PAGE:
Byline: Jenny Hope Medical Correspondent
SOME men are 50 per cent more likely to develop heart disease because of a gene mutation inherited from their fathers, say researchers.
Up to one in five men in Britain have a variant of the Y chromosome that puts them at greater risk of suffering a heart attack, a study found.
The effect was independent of known coronary artery disease risk factors such as high cholesterol, high blood pressure and smoking.
CAD narrows blood vessels and typically affects men ten years earlier than women.
It reduces the delivery of oxygenated blood to the heart, resulting in angina, chest pains and heart attacks, which kill 50,000 men each year in the UK.
Although doctors often warn patients that heart disease can 'run in the family', this is the first time the risk has been traced to the Y chromosome, which is present only in men.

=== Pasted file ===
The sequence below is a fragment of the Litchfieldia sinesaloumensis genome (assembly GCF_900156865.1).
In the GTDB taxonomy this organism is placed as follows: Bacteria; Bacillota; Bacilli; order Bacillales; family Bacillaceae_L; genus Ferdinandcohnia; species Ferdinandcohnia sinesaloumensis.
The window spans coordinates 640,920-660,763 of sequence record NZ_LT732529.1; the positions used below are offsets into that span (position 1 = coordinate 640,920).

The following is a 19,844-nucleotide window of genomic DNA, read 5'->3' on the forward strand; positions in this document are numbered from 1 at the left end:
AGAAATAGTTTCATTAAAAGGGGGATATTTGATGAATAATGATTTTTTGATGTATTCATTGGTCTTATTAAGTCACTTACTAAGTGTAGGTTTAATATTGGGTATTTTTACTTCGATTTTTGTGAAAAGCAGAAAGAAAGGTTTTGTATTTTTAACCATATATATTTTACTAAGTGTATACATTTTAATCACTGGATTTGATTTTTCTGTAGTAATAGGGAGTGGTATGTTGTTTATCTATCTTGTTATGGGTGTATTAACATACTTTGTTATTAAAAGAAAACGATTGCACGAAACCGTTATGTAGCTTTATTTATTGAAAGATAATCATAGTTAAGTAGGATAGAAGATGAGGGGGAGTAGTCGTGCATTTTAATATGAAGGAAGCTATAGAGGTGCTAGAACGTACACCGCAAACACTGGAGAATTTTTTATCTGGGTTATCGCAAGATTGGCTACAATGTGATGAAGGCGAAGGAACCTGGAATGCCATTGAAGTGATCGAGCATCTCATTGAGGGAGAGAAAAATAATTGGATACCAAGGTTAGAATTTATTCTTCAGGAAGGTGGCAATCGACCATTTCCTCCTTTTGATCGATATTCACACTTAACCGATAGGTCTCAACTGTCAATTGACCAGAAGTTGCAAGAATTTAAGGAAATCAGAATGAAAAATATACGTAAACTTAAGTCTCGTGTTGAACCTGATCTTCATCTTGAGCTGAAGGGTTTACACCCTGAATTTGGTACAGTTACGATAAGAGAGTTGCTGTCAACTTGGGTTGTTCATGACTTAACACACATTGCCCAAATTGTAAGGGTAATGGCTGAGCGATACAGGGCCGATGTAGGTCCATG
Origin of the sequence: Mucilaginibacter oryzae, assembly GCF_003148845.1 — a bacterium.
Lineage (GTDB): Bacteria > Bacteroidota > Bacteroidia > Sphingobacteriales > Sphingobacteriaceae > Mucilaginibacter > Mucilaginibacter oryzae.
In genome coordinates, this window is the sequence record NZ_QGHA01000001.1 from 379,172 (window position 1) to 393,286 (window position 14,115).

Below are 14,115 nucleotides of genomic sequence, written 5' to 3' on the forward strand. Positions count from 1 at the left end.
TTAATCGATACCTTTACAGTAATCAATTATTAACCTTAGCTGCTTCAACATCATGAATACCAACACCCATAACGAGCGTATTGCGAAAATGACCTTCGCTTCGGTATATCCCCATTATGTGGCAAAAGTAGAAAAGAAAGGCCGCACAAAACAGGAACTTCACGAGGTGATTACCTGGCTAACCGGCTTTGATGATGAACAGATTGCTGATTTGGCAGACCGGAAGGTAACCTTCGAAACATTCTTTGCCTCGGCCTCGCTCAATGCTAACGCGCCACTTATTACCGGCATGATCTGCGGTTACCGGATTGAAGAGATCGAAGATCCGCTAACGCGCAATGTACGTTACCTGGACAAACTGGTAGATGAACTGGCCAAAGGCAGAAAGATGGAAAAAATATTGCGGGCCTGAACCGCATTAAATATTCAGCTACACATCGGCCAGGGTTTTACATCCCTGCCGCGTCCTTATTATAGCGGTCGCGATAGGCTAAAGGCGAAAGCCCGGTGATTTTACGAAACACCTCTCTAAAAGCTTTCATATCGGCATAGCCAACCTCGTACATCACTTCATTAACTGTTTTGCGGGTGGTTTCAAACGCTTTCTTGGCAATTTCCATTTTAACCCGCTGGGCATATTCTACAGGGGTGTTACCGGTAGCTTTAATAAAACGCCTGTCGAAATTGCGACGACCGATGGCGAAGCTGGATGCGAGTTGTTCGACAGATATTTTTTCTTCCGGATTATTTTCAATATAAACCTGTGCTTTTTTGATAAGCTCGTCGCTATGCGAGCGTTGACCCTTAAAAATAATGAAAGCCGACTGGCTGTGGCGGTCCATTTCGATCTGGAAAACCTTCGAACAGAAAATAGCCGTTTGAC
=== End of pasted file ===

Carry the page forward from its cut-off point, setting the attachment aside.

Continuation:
Human cells contain DNA packaged into 23 pairs of chromosomes. The 23rd pair, the sex chromosomes, differ between male and female. Women have two X chromosomes and men have an X and a Y.
Men inherit the Y chromosome from their fathers, but different men have different genes on their Y chromosomes.
The research involved 3,233 men taking part in three heart investigations - the British Heart Foundation Family Heart Study, the West of Scotland Coronary Prevention Study, and the Cardiogenics Study.
DNA analysis showed that 90 per cent of the men carried one of two common versions of the Y chromosomes, called haplogroup I and haplogroup R1b1b2. Men in the haplogroup I category had a 50 per cent higher risk of coronary artery disease compared with other men.
This version of the chromosome is carried by between 15 and 20 per cent of men in Britain and other areas of northern Europe. The researchers, whose findings are published today in an online edition of The Lancet medical journal, believe the increased risk may be …